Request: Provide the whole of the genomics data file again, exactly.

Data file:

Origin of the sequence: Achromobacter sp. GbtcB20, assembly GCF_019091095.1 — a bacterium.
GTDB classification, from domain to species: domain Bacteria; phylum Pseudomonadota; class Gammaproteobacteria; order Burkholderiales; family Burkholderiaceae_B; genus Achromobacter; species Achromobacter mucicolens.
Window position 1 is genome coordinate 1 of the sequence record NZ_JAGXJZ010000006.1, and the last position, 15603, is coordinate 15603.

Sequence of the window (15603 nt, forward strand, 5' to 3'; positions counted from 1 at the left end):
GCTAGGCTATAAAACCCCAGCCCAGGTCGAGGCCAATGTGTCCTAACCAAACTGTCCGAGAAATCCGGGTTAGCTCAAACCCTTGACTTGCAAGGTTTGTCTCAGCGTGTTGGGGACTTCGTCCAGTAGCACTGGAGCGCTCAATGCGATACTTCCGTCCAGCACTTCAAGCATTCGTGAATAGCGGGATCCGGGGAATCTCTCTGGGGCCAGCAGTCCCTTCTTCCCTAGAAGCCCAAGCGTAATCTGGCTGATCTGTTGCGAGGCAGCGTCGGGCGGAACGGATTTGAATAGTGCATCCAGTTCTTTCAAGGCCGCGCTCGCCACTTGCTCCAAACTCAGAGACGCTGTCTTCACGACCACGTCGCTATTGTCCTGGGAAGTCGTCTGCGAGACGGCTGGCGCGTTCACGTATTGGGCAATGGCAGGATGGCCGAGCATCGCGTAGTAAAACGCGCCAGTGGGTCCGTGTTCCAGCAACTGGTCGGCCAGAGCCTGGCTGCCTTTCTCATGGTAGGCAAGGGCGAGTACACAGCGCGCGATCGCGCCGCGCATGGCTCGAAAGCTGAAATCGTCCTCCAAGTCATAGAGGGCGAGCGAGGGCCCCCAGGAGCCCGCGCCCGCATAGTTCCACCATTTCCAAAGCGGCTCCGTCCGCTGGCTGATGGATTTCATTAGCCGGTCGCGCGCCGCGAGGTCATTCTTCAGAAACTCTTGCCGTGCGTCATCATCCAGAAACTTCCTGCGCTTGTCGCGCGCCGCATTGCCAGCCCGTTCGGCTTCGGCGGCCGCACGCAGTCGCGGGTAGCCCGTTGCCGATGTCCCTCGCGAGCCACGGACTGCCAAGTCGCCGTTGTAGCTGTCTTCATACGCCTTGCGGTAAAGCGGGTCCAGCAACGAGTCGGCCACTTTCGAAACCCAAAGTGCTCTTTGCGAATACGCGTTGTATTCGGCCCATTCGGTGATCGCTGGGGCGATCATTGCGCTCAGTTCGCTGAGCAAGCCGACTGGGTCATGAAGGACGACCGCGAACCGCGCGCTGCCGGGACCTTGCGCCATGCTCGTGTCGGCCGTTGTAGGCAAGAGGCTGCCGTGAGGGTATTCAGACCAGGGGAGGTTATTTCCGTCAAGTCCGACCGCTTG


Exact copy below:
Origin of the sequence: Achromobacter sp. GbtcB20, assembly GCF_019091095.1 — a bacterium.
GTDB classification, from domain to species: domain Bacteria; phylum Pseudomonadota; class Gammaproteobacteria; order Burkholderiales; family Burkholderiaceae_B; genus Achromobacter; species Achromobacter mucicolens.
Window position 1 is genome coordinate 1 of the sequence record NZ_JAGXJZ010000006.1, and the last position, 15603, is coordinate 15603.

Sequence of the window (15603 nt, forward strand, 5' to 3'; positions counted from 1 at the left end):
GCTAGGCTATAAAACCCCAGCCCAGGTCGAGGCCAATGTGTCCTAACCAAACTGTCCGAGAAATCCGGGTTAGCTCAAACCCTTGACTTGCAAGGTTTGTCTCAGCGTGTTGGGGACTTCGTCCAGTAGCACTGGAGCGCTCAATGCGATACTTCCGTCCAGCACTTCAAGCATTCGTGAATAGCGGGATCCGGGGAATCTCTCTGGGGCCAGCAGTCCCTTCTTCCCTAGAAGCCCAAGCGTAATCTGGCTGATCTGTTGCGAGGCAGCGTCGGGCGGAACGGATTTGAATAGTGCATCCAGTTCTTTCAAGGCCGCGCTCGCCACTTGCTCCAAACTCAGAGACGCTGTCTTCACGACCACGTCGCTATTGTCCTGGGAAGTCGTCTGCGAGACGGCTGGCGCGTTCACGTATTGGGCAATGGCAGGATGGCCGAGCATCGCGTAGTAAAACGCGCCAGTGGGTCCGTGTTCCAGCAACTGGTCGGCCAGAGCCTGGCTGCCTTTCTCATGGTAGGCAAGGGCGAGTACACAGCGCGCGATCGCGCCGCGCATGGCTCGAAAGCTGAAATCGTCCTCCAAGTCATAGAGGGCGAGCGAGGGCCCCCAGGAGCCCGCGCCCGCATAGTTCCACCATTTCCAAAGCGGCTCCGTCCGCTGGCTGATGGATTTCATTAGCCGGTCGCGCGCCGCGAGGTCATTCTTCAGAAACTCTTGCCGTGCGTCATCATCCAGAAACTTCCTGCGCTTGTCGCGCGCCGCATTGCCAGCCCGTTCGGCTTCGGCGGCCGCACGCAGTCGCGGGTAGCCCGTTGCCGATGTCCCTCGCGAGCCACGGACTGCCAAGTCGCCGTTGTAGCTGTCTTCATACGCCTTGCGGTAAAGCGGGTCCAGCAACGAGTCGGCCACTTTCGAAACCCAAAGTGCTCTTTGCGAATACGCGTTGTATTCGGCCCATTCGGTGATCGCTGGGGCGATCATTGCGCTCAGTTCGCTGAGCAAGCCGACTGGGTCATGAAGGACGACCGCGAACCGCGCGCTGCCGGGACCTTGCGCCATGCTCGTGTCGGCCGTTGTAGGCAAGAGGCTGCCGTGAGGGTATTCAGACCAGGGGAGGTTATTTCCGTCAAGTCCGACCGCTTG